However, small portfolios are still a sizeable part of the market so Mortgage Solutions’ latest reader poll asked: For non-portfolio landlords with one to three properties, what is the key affordability measure you use when recommending a lender?
Some 59.4 per cent of the brokers who responded said they used Interest Cover Ratio (ICR) and stress tests when checking a client’s affordability while 32.7 per cent relied on the mortgage’s interest rate.
These options were by far the preferred ones as only four per cent used top-slicing to determine a non-portfolio landlord’s affordability, while two per cent used the length of the full mortgage term and a further two per cent said ‘other’.
ICR required by most lenders
The brokers who reacted to the results of the poll were on the whole unsurprised by the inclination towards using the ICR and stress test as an affordability measure.
Iain Smith, head of intermediaries at Bank of Ireland UK says this is because “the key aspect of any buy-to-let transaction is the ability to pass the lender’s ICR stress rate”.
Howard Reuben, founder of HD Consultants agrees that the results are to be expected as this affordability assessment is the starting point for most lenders when they determine whether they will consider a lending amount at all.
As for the third preferred method, he adds: “Top-slicing is indeed a useful tool, but is not needed for most applications so the low poll is quite understandable.”
Charlie Walpole, mortgage adviser at Commercial Trust, accepts that while the affordability measure used for smaller portfolio landlords usually comes down to the ICR and stress test, it can vary case by case.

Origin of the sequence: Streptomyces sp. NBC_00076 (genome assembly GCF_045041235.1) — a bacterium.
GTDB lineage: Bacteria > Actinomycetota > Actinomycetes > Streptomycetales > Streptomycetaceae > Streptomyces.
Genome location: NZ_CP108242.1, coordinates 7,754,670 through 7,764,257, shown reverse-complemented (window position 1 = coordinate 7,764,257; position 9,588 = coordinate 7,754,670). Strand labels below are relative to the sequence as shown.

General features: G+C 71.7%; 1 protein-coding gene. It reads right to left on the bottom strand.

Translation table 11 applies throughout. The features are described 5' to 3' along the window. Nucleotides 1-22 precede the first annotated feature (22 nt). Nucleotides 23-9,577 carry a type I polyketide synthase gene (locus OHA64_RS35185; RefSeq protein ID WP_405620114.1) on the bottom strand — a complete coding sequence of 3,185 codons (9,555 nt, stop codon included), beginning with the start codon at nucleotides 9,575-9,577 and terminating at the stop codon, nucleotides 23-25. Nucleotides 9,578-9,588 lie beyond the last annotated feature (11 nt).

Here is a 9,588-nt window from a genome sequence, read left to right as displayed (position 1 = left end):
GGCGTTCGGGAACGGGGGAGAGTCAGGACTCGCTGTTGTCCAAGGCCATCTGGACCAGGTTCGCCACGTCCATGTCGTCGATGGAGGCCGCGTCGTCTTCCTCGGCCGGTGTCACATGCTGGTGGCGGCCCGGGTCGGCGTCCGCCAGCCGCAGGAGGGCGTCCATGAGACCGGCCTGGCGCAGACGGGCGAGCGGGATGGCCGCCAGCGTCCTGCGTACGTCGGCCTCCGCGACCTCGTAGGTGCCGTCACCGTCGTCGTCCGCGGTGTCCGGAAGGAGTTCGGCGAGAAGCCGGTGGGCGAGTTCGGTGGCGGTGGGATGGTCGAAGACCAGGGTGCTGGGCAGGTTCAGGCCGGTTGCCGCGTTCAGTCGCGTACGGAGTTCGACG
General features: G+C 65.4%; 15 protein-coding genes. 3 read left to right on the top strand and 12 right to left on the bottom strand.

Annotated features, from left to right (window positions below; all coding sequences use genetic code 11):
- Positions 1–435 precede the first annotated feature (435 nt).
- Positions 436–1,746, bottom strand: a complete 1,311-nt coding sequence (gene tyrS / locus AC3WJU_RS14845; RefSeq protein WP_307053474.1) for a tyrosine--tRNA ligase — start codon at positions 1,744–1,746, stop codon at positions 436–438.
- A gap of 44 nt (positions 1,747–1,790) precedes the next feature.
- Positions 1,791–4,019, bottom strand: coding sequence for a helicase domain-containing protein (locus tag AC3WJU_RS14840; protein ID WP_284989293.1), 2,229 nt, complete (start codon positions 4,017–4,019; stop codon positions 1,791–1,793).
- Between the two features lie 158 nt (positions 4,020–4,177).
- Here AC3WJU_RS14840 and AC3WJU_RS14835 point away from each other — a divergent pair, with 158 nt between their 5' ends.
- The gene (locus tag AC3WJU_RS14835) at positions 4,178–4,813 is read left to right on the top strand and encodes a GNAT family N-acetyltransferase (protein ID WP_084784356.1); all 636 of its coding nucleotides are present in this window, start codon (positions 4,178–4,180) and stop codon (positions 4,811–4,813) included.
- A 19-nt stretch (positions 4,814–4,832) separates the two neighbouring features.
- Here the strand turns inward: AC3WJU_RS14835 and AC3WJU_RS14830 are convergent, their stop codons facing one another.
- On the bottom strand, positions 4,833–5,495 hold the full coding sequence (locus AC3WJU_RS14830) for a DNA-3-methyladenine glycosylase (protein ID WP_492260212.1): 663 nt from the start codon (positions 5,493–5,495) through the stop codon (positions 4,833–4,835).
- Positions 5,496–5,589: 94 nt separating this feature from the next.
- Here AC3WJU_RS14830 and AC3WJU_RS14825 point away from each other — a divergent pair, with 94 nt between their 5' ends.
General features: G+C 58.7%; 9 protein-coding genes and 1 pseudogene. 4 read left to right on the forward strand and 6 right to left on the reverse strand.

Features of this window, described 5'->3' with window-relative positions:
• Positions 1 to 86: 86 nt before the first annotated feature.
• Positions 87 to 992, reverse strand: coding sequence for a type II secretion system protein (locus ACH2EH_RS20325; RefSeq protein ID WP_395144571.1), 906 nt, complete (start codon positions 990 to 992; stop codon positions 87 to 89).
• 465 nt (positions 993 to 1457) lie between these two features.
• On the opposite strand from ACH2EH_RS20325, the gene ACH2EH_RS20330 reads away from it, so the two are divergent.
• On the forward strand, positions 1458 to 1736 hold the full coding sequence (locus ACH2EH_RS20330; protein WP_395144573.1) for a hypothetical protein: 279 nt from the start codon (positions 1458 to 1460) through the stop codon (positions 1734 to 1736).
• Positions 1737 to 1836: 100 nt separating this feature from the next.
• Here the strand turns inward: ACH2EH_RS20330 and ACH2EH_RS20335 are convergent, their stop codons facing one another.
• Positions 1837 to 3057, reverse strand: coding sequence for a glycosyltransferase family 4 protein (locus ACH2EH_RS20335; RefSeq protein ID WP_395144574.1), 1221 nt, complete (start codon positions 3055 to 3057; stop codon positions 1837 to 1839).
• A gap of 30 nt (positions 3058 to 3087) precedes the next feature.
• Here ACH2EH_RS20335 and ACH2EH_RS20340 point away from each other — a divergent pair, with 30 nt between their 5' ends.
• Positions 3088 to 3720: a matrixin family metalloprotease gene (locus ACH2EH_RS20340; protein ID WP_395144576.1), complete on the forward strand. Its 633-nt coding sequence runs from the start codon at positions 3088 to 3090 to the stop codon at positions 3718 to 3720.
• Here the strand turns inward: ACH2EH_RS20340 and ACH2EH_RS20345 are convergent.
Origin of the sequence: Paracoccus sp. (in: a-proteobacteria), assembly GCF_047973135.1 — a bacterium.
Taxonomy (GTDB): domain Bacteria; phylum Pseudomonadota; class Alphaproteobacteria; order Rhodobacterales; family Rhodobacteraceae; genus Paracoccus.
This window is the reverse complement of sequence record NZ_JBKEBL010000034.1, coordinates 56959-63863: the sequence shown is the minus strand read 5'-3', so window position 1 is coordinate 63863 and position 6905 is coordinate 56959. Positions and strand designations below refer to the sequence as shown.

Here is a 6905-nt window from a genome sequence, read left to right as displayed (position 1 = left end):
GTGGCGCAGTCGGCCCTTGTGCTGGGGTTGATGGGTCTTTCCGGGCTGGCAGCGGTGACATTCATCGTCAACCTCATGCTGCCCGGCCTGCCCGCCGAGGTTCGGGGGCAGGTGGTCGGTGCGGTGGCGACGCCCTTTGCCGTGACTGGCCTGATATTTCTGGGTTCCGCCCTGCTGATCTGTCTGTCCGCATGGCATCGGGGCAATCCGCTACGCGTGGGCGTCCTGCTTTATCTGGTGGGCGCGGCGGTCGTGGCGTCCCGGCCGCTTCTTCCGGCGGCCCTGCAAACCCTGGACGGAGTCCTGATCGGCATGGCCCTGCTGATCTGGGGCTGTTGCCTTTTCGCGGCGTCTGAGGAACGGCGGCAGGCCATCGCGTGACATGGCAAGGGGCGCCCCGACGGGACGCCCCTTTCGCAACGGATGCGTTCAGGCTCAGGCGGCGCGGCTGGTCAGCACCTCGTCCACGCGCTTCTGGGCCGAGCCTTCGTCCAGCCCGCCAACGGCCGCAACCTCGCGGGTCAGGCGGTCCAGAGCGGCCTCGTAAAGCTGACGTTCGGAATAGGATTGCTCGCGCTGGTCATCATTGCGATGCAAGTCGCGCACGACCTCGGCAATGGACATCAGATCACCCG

Like the majority of respondents, Walpole says using ICR and looking at the mortgage’s interest rate is how he tends to check a client’s affordability as without those two measures, many applications would not fit within his firm’s coverage leading him to have to consider the next best provider.
Other measures will rise
However, Bank of Ireland’s Smith predicts other forms of affordability will take precedence in the future as the market “remains challenged” following regulatory and government interventions which impact borrowers and lenders.
He adds: “We anticipate that innovation will continue in affordability assessment by lenders with increasing use of personal income to subsidise affordability.”
Smith suggests it is not always as straightforward as relying on the most common affordability measure, as it may also depend on the part of the country the non-portfolio landlord has their properties in.
He says: “In some areas, especially in London and the South East, the rental yield tends to be significantly lower. In these regions, passing ICR is an increasingly important factor.”
Significance of goals
As for other factors which may determine which measure is used, HD Consultants’ Reuben says any conversations about affordability must be specific to each investor as their short-, medium- and long-term strategies will need to be taken into account.
“Buy to let is a wealth creation investment and there does have to be a yield, but many investors are also looking for long-term capital growth,” he adds.